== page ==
The countdown (“1, 2, 3, 1, 2, 3, drink”) intensifies the frantic blur of our culture’s worldview, namely that our lives are ceaseless shot clocks, and the only way to beat the buzzer is to get buzzed. We all drink, on three. Then, press repeat. Drink, sleep, repeat. I am reminded of F. Scott Fitzgerald’s warning: “First, you take a drink, then the drink takes a drink, then the drink takes you.”
As a lead into the chorus, we are collectively baptized into the river of wine, begging for it to be changed into Lethean waters (“Throw ’em back ’til I lose count”). Perhaps forgetfulness and oblivion are the answers to our struggles, we believe. It would seem our culture wishes to counteract the crystal clear Word of the Lord with an indiscriminate blare of a trumpet in which no one is called to arms (I Cor. 14:8). Be gone with the precision of orbiting planets, the order of the stars, we raise high the banner of Haze and Ambiguity (kind of…I think…I don’t really remember, you know?)!
In the crescendo, we are called to swing on the chandeliers, to adventure ourselves to death. While there is certainly an allure to wildness and celebrations of life (carpe diem), this Gatsby-ing is halted by the second line: “I want to live like tomorrow doesn’t exist.” While the sentiment of living-this-day-like-it’s-your-last is not new by any means, this statement hearkens back to the drink-til-I-fade-out of the pre-chorus. If tomorrow doesn’t exist, neither will I. Yet, such a reality does not lend a heavy emphasis to making today count (without a tomorrow, whatever is done today doesn’t really count. I’ve seen Groundhog Day, too.). If tomorrow doesn’t exist, we cease to exist, which may be the point. If this is life – the numb, lonely party girl – maybe cessation is a blessing…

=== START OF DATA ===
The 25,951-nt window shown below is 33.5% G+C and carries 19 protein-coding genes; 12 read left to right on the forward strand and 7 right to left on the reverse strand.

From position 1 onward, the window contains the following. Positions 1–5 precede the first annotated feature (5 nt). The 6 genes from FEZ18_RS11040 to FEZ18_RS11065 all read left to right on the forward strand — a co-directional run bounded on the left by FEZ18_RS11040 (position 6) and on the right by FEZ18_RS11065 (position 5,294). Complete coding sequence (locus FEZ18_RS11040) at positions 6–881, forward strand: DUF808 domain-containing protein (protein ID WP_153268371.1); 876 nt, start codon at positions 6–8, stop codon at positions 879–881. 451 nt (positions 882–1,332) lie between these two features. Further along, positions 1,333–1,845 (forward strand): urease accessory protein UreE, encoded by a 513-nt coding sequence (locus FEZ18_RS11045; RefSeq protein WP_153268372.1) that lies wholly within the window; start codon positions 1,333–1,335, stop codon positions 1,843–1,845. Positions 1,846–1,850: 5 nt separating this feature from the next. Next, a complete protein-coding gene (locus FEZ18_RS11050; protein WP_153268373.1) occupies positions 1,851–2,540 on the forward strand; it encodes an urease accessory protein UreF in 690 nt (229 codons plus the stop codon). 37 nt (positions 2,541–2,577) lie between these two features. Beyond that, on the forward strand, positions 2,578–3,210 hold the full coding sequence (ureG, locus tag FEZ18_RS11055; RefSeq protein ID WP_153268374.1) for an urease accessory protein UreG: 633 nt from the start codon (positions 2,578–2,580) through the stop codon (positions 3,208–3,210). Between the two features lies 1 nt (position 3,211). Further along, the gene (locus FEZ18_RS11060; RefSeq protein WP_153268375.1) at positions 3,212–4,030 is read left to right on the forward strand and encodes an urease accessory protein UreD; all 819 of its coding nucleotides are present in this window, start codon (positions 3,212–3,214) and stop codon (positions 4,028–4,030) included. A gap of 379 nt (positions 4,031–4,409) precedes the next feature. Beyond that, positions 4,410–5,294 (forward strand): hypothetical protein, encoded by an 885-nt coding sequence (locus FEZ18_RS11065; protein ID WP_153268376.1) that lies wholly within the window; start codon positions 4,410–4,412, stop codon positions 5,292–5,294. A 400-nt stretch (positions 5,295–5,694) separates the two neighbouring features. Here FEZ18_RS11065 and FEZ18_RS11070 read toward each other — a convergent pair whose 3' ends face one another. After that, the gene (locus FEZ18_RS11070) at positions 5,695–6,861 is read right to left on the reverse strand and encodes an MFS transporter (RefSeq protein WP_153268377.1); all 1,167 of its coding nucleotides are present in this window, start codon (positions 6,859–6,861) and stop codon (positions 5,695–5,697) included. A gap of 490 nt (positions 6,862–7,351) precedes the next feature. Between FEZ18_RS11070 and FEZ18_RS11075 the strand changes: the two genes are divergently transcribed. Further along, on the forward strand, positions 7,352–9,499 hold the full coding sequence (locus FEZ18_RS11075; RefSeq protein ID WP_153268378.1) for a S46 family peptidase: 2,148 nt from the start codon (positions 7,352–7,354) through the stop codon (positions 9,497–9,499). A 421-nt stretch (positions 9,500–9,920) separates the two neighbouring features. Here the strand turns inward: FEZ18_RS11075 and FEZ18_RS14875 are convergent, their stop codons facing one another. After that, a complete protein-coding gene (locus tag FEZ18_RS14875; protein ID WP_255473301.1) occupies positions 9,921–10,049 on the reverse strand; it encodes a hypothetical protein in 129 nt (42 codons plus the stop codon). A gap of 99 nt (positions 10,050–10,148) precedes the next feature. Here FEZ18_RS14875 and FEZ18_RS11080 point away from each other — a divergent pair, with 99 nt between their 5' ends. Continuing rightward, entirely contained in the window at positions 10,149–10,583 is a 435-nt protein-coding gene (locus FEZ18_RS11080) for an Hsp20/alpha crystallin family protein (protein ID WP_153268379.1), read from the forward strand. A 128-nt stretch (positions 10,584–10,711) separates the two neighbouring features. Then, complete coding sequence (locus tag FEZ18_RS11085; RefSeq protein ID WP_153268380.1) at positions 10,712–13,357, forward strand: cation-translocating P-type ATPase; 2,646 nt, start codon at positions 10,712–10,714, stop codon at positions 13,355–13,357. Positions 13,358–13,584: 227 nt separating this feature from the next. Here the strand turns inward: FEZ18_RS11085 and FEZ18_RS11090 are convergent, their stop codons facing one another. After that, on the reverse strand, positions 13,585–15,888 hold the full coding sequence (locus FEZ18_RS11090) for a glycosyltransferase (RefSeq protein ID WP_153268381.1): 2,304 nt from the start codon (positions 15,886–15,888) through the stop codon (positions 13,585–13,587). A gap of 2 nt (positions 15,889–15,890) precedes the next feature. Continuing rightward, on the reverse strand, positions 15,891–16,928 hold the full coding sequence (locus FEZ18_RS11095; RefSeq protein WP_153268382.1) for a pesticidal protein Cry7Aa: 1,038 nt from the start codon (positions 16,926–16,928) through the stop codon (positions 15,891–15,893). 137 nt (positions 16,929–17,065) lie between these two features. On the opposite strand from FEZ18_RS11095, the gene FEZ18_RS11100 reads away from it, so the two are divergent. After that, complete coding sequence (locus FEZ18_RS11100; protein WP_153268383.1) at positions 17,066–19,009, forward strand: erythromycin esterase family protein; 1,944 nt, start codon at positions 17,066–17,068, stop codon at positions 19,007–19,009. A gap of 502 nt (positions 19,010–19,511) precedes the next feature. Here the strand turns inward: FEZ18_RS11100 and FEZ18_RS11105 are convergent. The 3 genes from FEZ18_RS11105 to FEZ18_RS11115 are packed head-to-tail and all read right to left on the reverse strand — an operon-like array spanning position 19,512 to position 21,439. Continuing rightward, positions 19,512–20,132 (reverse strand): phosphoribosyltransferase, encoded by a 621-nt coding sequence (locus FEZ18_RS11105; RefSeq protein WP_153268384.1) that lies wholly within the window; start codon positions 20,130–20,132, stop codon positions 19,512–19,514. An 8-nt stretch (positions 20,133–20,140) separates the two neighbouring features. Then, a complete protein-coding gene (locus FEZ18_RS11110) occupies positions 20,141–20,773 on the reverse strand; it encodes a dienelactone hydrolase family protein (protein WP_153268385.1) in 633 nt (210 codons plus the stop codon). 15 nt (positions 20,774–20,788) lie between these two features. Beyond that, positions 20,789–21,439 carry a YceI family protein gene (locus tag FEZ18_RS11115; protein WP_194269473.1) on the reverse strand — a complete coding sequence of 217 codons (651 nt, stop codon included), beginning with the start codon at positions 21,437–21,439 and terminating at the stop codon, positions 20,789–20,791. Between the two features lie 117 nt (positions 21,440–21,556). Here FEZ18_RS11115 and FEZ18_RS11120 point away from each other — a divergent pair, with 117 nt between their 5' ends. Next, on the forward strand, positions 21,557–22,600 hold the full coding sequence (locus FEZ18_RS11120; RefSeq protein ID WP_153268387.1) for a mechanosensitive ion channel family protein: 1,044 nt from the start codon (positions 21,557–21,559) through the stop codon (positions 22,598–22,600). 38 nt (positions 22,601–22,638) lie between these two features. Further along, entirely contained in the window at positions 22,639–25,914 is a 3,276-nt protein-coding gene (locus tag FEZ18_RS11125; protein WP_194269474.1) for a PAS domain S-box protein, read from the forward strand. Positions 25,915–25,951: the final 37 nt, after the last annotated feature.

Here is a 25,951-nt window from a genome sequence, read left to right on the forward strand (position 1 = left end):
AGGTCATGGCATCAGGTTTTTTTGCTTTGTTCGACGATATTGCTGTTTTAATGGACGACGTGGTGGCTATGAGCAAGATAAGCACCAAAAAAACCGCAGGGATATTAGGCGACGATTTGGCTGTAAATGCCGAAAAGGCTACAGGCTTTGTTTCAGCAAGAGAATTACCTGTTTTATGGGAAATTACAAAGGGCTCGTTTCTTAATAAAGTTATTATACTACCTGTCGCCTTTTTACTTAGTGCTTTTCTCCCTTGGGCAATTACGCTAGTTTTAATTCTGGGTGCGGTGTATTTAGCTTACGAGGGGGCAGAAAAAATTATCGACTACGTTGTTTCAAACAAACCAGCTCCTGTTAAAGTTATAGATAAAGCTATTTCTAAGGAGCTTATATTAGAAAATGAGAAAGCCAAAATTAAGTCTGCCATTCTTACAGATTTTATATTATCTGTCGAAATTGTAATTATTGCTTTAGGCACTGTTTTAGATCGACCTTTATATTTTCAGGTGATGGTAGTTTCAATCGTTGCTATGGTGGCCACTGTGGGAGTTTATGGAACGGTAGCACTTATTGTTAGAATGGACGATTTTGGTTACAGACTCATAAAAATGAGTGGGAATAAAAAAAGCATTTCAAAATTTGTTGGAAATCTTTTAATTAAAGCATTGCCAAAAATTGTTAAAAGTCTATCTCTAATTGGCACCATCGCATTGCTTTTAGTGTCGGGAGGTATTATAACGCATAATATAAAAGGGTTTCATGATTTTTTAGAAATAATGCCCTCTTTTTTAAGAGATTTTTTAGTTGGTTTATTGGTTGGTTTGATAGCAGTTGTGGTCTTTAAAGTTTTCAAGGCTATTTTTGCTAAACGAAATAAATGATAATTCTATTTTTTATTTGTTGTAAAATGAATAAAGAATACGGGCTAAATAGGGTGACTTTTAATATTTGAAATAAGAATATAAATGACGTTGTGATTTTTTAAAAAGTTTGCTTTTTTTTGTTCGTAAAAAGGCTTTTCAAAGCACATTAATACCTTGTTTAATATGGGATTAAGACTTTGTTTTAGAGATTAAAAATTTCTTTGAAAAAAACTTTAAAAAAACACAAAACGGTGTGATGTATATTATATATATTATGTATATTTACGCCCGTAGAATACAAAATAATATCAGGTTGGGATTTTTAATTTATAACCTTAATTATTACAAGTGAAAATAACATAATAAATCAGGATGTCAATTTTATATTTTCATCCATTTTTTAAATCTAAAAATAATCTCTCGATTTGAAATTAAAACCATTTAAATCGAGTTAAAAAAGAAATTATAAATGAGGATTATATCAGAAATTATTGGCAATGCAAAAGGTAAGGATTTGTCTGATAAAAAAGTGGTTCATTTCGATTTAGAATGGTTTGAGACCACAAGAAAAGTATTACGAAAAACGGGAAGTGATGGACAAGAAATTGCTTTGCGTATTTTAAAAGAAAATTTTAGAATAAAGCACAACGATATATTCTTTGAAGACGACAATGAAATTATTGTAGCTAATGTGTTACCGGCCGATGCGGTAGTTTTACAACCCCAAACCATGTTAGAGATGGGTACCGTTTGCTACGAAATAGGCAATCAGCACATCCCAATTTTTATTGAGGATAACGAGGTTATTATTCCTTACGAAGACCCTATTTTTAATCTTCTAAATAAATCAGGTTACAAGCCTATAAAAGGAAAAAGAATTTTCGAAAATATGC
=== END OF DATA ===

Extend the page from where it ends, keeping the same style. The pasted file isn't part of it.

However, Sia clings to the promise of glory and hope, picturing the inebriated chandelier-swinger releasing her grip and becoming a bird in flight (“I’m gonna fly like a bird in the night, feel my tears as they dry”). Here we have the mythic phoenix, rising from ashes. Perhaps if I burn out, I can be reborn. Yet, the chorus concludes with our bird-in-flight re-caged and re-perched on her glowing pendulum, clipped wings and all. “Here comes the shame, here comes the shame…”
The mantra of the song is Sia’s devastatingly desperate “holding on for dear life,” a powerful phrase to describe the plight of our current generation. We are not living for dear life; we are just trying to hold on as it soars along.
Holding on to a glass of vodka like your frail fingers are pinched around the rubber grip of a handlebar as the motorcycle of your weekends rockets at a hundred down the freeway.
Holding on to your high school years like sleeping in pajamas and a letter jacket.
Holding on to an unrequited love like a businessman jabbering away on a call that was dropped three tunnels ago.
This is the sad reality and potency of “Chandelier.” Our culture is longing for meaning, purpose, wild beauty, and eternally-secure and satisfying truth, only to howl in one accord of dismay when the places they look seem only to offer cigarette butts, drops of gin, and phone numbers in Sharpie.